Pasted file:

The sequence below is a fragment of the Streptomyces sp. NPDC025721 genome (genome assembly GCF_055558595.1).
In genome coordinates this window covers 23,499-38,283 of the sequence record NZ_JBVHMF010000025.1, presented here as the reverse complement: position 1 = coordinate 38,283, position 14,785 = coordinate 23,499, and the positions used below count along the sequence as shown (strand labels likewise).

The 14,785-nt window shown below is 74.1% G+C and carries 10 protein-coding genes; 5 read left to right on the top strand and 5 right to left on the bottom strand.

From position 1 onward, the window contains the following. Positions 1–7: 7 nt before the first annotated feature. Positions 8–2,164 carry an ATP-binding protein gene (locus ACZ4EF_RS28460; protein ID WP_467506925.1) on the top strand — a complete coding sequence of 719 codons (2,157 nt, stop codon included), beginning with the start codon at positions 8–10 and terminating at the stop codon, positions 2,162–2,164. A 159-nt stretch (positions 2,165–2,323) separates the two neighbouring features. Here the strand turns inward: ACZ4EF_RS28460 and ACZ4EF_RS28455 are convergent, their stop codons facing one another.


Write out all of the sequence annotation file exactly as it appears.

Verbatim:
The sequence below is a fragment of the Streptomyces sp. NPDC025721 genome (genome assembly GCF_055558595.1).
In genome coordinates this window covers 23,499-38,283 of the sequence record NZ_JBVHMF010000025.1, presented here as the reverse complement: position 1 = coordinate 38,283, position 14,785 = coordinate 23,499, and the positions used below count along the sequence as shown (strand labels likewise).

The 14,785-nt window shown below is 74.1% G+C and carries 10 protein-coding genes; 5 read left to right on the top strand and 5 right to left on the bottom strand.

From position 1 onward, the window contains the following. Positions 1–7: 7 nt before the first annotated feature. Positions 8–2,164 carry an ATP-binding protein gene (locus ACZ4EF_RS28460; protein ID WP_467506925.1) on the top strand — a complete coding sequence of 719 codons (2,157 nt, stop codon included), beginning with the start codon at positions 8–10 and terminating at the stop codon, positions 2,162–2,164. A 159-nt stretch (positions 2,165–2,323) separates the two neighbouring features. Here the strand turns inward: ACZ4EF_RS28460 and ACZ4EF_RS28455 are convergent, their stop codons facing one another.